I don’t go through [monthly safety messages] with them, I just leave them for parents with the erm RoSPA growth chart. Intervention HVT member interview

Parents in intervention wards were no more likely to have received home safety leaflets than parents in control wards at 12 months follow-up (p=0.50) (table 3) but were more likely to have received them at 24 months follow-up (p=0.02, table 4). In interviews, some parents recalled receiving leaflets pertaining to home safety but could not remember specific details to identify whether these were MSMs.

Table 3

Parents self-reported receipt of resources or support pertaining to home safety within the previous year at 12 months follow-up

Table 4

Parents self-reported receipt of resources or support pertaining to home safety within the previous year at 24 months follow-up

Signposting to support organisations

Intervention practitioners were more likely to signpost parents to organisations for home safety advice or resources with 90% (26/29) HVT members, 100% (4/4) CC staff and 86% (31/36) FMs signposting to one or more organisations. By contrast, 19% (3/16) HVT members and 1/5 (20%) CC staff in control wards reported signposting. Of the practitioners interviewed, most had signposted parents although it was not done routinely. No significant difference was reported by parents in intervention and control wards in signposting at 12 or 24 months follow-up (online supplemental table S4).

Adherence to the SOSA intervention: practitioner-specific intervention components

Health visiting teams

HVT members in intervention wards documented high usage rates of the SOSA Home Safety Checklist in electronic child health medical records (used at >80% child health reviews), except during quarters 2 and 3 of 2020 when most home visits were cancelled during the COVID-19 pandemic (figure 2). In questionnaires at 8 months follow-up, only 62% (18/29) reported using these checklists often or always, and 63% (15/24) at 24 months follow-up. Intervention HVT members received a pack containing supplementary education materials which were used with variable frequency: 72% consistently used a one-page height chart developed by Royal Society for the Prevention of Accidents (RoSPA), whereas 25% reported regularly using RoSPA’s ‘Keep Me Safe at Home booklet’.

Figure 2

Electronic medical record data of self-reported SOSA home safety checklist use at child health reviews by health visiting team members. SOSA, Stay One Step Ahead.

In observations of child health reviews, meeting minutes and interviews, HVT members’ use of the checklist varied. Some practitioners left the checklist with the parent to review in their own time whereas for others, it formed the basis of a verbal discussion:

[HVT members] are sometimes running out of time to do [the checklist] and are asking parents to complete it themselves. SOSA Home Safety Champions meeting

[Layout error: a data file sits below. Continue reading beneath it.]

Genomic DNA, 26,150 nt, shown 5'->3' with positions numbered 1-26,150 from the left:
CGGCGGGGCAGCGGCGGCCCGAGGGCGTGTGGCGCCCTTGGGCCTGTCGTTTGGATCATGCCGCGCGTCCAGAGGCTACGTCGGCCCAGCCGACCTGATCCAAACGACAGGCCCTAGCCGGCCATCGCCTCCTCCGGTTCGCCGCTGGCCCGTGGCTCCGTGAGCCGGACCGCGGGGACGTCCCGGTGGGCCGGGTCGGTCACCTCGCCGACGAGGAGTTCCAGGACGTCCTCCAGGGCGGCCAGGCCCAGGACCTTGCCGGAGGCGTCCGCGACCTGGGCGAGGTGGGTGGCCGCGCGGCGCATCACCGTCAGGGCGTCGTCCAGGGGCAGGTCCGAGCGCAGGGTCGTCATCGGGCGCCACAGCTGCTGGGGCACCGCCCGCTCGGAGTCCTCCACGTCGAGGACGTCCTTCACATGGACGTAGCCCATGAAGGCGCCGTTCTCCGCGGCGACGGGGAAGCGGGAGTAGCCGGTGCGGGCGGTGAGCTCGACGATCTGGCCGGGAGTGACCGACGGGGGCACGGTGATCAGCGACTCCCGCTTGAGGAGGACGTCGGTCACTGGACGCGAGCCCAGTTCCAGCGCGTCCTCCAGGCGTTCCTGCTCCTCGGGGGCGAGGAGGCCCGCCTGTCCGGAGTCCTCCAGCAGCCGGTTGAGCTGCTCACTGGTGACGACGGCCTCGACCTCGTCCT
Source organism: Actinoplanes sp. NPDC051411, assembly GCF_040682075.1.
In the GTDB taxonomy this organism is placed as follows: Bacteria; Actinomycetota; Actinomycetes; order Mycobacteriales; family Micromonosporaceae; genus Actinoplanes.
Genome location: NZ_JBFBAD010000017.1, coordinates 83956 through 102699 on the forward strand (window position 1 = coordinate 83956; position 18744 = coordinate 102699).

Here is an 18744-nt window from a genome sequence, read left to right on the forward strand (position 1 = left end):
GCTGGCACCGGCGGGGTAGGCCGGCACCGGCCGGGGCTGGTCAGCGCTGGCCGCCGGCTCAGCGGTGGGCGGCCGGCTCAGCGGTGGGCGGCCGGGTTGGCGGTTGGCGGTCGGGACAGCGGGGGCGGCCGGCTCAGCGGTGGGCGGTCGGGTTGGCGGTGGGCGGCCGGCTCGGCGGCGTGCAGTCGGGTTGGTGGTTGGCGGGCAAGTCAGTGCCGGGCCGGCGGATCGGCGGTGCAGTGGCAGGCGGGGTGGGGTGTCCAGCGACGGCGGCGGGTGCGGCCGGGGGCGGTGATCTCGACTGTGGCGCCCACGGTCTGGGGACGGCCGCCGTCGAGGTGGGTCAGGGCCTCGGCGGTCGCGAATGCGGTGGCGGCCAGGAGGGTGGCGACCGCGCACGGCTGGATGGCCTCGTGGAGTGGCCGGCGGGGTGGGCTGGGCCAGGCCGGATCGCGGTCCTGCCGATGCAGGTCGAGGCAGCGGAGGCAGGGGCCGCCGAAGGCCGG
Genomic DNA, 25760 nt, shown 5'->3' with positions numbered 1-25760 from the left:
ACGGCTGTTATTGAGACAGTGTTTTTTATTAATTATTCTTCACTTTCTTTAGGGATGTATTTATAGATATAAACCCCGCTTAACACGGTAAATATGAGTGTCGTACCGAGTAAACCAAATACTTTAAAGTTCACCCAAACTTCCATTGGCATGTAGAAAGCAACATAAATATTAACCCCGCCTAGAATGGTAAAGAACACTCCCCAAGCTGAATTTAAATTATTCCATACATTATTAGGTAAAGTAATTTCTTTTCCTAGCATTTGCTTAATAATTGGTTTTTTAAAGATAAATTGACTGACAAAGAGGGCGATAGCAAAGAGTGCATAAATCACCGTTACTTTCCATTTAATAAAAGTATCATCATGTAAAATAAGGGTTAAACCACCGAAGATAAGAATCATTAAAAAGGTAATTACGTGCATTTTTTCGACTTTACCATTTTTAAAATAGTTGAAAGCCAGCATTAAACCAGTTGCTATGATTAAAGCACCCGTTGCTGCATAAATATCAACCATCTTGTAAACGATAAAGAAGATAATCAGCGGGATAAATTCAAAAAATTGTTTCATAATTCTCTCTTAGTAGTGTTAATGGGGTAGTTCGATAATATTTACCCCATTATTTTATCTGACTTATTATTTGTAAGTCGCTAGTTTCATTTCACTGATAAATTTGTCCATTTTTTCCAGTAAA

Yes, we obviously didn’t fill [the checklist] in, and I didn’t sign it I don’t think… but …I do remember reading through it…it was more of a verbal thing like what to look out for and if it was like a plan, I would probably say it was verbal, I didn’t write anything down. Intervention parent interview

In questionnaires, parents in intervention and control wards reported a similar frequency of completing a home safety checklist with an HVT member or CC staff (tables 3 and 4). Although the SOSA home safety checklist was only available in intervention wards, at the time of the SOSA intervention, HVTs were using checklists from other schemes to support child health outcomes. HVTs reported that postaccident contacts were conducted without reference to the guidelines developed as part of the intervention protocol, or use of intervention resources.

Face to face post-accident contacts using our home safety checklist are very rare. None of the champions have done any. SOSA Home Safety Champions meeting

Family mentors

All parents in intervention wards were offered the support of an FM, and 45% (100/222, ascertained at 12 months follow-up) of parents in the study accepted this offer. At 8 months follow-up, 24/36 (67%) FMs reported using at least three quarters of the home safety activities from the manual, rising to 38/51 (75%) at 24 months follow-up.

QA visits undertaken by the FMs’ managers found that during all 22 QA observations conducted, FMs used the home safety activities from their manual.

FM talked about making a fire escape plan with Mum, and as they pinpointed possible risks together FM wrote on the plan. FM QA observation visit 29

In interviews, parents recalled home safety discussions with FMs and participating in activities pertaining to home safety.

[My Family Mentor] has given me leaflets before and I have done little quizzes with her. Intervention Parent Interview

CC staff

Data on parent attendance at safety weeks were often incomplete (online supplemental table S5), but attendance appeared to vary considerably between centres and safety weeks. Some CC staff reported that the weeks had limited reach, which was echoed by parents.